Taiwan entered a nation-wide level 3 epidemic warning on May 19. To contact trace the public contact while refraining from possibilities of violating personal data protection rights, the government launched on the same day a real-name registration system that utilizes QR code scanning via smartphones.
One of the major level 3 warning guidelines required all restaurants to implement ID-based registration and social-distance seating arrangements, otherwise, only take-outs and deliveries are permitted. To address public concerns about the possibility of data violations by private businesses on customers’ personal ID and phone numbers, Digital Minister of the Cabinet Audrey Tang led a team to develop and implement a secure new QR code system for real-name registration and contact tracing.
According to Tang, the new system takes only 3 steps for the user to complete, and in theory, should take no more than 5 seconds from start to finish. The user can scan the QR code at a store or public transit service with a smartphone, then tap the generated link, and then hit send in the SMS window that follows. The SMS fee is automatically waived, and the store or service provider does not receive or store any personal information. The user’s footprint is not tracked by telecommunications companies and the SMS will be deleted from the system after 28 days.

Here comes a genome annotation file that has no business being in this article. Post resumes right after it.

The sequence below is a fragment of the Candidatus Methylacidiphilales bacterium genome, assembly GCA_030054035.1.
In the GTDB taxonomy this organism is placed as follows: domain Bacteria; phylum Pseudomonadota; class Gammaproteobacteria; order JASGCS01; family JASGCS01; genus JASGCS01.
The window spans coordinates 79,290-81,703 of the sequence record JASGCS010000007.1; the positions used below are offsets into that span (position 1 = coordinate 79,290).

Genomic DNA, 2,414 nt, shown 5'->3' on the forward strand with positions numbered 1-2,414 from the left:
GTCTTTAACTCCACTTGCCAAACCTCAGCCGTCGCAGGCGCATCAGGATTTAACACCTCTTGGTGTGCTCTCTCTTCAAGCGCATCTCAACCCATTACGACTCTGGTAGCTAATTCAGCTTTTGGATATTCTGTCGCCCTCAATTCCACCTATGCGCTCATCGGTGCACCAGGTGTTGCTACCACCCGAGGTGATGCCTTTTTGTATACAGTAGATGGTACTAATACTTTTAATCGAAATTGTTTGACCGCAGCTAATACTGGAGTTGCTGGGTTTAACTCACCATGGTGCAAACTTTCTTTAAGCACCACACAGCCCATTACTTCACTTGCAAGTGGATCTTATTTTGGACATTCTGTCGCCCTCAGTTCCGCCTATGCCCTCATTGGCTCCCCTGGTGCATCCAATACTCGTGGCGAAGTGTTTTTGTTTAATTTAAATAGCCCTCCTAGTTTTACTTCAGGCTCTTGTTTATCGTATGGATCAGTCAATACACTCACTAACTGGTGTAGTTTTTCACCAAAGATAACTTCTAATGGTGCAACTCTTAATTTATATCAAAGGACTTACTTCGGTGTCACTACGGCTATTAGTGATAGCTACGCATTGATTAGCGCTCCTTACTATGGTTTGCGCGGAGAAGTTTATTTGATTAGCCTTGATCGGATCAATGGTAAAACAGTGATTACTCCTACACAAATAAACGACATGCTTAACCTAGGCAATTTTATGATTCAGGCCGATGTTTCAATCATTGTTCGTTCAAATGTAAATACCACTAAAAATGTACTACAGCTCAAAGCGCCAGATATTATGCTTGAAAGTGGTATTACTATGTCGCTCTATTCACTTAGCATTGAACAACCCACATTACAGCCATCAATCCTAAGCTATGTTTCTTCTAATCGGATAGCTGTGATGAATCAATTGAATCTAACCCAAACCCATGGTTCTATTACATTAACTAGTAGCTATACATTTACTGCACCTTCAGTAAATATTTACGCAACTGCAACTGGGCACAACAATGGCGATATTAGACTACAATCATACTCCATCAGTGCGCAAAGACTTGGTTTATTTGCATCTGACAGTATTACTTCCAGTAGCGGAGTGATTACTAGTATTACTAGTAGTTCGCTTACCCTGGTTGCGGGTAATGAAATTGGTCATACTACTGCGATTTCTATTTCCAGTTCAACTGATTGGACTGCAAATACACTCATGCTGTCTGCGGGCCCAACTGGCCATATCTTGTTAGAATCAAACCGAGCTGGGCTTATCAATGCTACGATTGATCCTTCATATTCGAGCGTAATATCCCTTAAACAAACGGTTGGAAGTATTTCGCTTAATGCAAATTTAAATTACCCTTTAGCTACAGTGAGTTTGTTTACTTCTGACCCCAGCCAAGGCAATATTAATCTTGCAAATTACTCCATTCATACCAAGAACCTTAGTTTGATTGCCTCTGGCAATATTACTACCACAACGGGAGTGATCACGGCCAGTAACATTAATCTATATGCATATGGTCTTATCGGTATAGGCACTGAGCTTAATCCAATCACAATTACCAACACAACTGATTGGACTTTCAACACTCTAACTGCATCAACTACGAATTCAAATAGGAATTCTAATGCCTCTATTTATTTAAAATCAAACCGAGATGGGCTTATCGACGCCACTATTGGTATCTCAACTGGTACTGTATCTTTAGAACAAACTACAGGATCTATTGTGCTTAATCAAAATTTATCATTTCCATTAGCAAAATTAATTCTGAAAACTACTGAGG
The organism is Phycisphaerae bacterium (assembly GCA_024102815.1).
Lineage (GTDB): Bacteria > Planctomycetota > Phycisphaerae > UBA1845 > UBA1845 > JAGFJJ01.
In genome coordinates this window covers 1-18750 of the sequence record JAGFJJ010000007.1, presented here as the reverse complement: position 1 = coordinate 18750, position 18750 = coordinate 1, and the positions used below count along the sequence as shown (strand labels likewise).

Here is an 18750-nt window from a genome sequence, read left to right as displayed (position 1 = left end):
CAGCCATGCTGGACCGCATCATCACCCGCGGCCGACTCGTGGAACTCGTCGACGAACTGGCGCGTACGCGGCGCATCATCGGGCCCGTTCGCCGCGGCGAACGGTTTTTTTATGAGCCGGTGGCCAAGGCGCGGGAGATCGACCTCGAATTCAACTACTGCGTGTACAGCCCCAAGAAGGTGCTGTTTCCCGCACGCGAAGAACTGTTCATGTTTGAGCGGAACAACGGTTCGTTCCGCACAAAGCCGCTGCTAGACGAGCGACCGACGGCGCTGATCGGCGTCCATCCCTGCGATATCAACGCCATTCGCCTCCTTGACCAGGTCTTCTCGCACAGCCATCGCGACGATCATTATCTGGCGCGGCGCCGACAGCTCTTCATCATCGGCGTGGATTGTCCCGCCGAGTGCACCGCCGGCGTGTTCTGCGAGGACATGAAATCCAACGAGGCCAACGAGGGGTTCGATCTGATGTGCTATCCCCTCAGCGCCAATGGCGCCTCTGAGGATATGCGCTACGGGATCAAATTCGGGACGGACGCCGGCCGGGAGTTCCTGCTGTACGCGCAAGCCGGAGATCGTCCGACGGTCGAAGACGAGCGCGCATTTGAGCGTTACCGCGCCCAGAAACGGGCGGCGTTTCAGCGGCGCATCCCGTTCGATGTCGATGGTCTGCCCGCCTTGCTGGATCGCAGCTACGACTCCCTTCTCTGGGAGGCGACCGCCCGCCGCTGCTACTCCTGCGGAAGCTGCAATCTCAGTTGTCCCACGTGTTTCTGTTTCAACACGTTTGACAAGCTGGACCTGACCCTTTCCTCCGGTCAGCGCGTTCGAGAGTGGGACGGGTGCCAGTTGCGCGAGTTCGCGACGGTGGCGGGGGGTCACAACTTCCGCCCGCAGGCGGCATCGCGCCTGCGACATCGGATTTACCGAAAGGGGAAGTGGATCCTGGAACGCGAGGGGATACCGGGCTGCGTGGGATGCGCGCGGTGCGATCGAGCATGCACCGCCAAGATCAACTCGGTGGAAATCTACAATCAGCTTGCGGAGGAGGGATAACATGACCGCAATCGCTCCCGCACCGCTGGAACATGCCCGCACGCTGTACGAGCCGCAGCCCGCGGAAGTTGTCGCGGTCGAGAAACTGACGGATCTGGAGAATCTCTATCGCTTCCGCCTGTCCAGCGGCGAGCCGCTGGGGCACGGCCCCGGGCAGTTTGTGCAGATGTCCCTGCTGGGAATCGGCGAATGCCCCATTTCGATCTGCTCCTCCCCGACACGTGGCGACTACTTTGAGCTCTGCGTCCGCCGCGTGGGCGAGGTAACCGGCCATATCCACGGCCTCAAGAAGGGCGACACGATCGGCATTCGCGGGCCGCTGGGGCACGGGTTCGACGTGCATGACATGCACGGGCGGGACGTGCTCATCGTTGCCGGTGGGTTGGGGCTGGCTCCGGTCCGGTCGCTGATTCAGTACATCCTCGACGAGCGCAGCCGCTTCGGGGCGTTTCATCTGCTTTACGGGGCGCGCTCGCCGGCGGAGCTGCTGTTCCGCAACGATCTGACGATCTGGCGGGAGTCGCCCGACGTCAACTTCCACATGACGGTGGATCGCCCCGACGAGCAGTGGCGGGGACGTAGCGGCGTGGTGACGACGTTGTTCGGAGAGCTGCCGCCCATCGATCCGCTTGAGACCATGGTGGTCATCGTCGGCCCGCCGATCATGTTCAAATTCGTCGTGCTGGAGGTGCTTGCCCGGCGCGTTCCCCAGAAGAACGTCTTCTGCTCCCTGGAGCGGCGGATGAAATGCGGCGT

Passenger entering Taipei Railway Station shows the free text message function that appears after scanning the QR code.
(Photo: Peter Lo, Taipei Times)
The new QR code real-name registration system was officially launched on May 19. It was adopted by Taiwan High Speed Rail and Taiwan Railway soon after the announcement. Taipei Metro and Bus Service plans to implement the system by May 23, and taxi operators by May 26.
Meanwhile, in the country’s capital of Taipei, the epicenter of the outbreak, the people immediately demonstrated tremendous levels of awareness and self-discipline. Without the government enforcing any new forms of lockdown, the city’s streets became unprecedentedly empty over the weekend. According to Taipei Metro statistics, passenger count was down 2 million compared to the previous weekend. Popular destinations such as Taipei 101, Ximending, Tamsui Old Street, and night markets were mostly empty, as well.
Left: Xinyi District this weekend. Right: Xinyi District in the past
(Photos: CNA, Yahoo News)
It is hoped that with the government’s prompt reactions and the pubic continuing to demonstrate high levels of self-discipline, the country is on track to stop the outbreak from further spreading.